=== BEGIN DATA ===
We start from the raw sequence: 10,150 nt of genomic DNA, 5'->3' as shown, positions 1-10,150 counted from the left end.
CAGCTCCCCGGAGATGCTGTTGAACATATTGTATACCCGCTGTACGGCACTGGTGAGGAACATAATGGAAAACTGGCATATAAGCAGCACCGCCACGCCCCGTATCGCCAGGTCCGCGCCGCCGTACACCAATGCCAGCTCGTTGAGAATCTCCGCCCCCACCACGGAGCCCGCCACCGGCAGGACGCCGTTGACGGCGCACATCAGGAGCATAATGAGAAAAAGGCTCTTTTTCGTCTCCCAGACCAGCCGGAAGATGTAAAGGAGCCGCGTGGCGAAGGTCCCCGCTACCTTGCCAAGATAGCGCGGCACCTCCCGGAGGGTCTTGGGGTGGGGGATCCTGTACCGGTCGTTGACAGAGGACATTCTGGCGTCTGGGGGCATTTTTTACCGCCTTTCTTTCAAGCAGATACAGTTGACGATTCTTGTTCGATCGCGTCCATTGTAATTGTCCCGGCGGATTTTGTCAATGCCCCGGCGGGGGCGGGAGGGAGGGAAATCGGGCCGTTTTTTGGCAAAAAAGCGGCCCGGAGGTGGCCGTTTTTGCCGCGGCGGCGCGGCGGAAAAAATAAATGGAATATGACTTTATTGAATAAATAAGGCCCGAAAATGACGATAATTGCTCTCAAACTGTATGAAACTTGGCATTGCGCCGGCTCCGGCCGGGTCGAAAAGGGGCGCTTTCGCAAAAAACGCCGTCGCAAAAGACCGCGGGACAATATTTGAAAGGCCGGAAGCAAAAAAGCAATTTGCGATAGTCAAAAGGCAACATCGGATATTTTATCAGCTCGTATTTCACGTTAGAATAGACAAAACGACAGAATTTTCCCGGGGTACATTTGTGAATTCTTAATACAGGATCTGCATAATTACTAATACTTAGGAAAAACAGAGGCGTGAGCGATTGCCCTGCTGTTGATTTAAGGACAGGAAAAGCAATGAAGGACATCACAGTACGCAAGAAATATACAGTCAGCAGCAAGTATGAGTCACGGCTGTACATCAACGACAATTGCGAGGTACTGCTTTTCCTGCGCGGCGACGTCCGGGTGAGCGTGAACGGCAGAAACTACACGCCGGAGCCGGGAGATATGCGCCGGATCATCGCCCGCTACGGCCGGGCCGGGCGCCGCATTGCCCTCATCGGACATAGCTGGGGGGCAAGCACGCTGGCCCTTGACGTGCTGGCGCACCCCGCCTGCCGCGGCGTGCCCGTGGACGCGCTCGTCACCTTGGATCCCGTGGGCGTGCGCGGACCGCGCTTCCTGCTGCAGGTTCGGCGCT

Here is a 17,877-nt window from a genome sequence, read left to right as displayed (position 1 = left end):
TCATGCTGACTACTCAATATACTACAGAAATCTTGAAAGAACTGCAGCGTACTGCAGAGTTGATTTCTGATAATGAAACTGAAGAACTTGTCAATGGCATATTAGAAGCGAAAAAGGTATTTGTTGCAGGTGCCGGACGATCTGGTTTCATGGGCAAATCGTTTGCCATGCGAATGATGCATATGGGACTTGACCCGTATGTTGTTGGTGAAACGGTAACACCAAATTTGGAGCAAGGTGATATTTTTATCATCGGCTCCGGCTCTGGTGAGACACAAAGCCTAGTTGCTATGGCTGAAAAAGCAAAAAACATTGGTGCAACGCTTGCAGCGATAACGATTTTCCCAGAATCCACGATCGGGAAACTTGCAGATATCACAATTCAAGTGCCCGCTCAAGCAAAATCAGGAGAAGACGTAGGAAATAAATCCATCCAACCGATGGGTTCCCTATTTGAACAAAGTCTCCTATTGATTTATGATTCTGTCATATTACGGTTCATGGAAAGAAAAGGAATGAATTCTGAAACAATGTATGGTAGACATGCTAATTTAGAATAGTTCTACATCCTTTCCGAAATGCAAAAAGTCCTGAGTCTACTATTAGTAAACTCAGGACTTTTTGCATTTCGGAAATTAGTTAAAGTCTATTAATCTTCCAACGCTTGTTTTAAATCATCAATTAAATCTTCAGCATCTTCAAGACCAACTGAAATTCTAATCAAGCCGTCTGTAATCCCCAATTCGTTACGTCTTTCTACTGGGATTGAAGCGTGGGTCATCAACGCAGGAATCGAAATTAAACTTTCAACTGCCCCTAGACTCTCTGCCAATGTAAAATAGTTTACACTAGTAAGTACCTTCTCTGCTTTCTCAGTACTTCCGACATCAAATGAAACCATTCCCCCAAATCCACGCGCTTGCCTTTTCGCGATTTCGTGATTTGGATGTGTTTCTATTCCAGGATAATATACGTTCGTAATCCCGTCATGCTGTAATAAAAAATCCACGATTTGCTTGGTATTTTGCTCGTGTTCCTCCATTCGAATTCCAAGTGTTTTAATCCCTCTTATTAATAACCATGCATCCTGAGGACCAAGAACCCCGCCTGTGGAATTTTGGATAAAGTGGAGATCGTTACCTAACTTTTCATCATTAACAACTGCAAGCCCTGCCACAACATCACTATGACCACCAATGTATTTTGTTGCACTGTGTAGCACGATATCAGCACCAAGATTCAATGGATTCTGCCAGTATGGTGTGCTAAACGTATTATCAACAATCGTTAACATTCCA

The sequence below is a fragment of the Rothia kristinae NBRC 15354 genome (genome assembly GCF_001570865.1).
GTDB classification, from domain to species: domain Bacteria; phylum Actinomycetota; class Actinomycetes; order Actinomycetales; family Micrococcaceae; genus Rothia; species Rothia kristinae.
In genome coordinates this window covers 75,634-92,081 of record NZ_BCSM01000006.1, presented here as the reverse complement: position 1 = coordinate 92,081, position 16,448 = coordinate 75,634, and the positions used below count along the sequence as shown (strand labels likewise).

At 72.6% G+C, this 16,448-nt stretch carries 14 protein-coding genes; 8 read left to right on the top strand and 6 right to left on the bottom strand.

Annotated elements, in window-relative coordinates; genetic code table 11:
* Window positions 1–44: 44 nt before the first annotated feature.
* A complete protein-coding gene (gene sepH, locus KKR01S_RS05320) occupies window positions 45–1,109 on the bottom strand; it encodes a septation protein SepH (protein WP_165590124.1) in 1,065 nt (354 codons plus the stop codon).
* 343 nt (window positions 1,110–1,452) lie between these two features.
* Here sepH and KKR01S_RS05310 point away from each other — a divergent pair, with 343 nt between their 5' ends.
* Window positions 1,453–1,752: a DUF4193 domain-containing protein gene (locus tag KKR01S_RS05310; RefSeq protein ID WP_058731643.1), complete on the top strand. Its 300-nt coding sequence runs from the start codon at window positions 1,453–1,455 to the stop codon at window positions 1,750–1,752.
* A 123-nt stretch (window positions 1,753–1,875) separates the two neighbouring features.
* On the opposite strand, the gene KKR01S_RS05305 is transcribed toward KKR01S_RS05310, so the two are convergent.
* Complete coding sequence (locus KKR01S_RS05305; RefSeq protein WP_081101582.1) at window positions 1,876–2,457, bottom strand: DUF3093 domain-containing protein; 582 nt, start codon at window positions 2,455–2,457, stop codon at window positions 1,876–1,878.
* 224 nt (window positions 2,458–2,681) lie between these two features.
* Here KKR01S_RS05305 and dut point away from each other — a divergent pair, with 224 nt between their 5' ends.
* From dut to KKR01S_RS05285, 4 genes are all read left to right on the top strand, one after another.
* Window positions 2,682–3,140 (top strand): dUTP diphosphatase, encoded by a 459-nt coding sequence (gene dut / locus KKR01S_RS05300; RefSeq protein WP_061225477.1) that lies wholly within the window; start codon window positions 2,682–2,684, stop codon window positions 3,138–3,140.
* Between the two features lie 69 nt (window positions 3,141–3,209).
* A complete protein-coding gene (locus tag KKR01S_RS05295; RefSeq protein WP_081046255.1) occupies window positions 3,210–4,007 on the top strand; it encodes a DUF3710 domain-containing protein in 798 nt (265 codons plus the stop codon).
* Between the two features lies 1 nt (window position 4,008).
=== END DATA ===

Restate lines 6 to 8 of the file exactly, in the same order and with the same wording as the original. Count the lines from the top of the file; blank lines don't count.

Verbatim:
GTDB classification, from domain to species: domain Bacteria; phylum Actinomycetota; class Actinomycetes; order Actinomycetales; family Micrococcaceae; genus Rothia; species Rothia kristinae.
In genome coordinates this window covers 75,634-92,081 of record NZ_BCSM01000006.1, presented here as the reverse complement: position 1 = coordinate 92,081, position 16,448 = coordinate 75,634, and the positions used below count along the sequence as shown (strand labels likewise).

At 72.6% G+C, this 16,448-nt stretch carries 14 protein-coding genes; 8 read left to right on the top strand and 6 right to left on the bottom strand.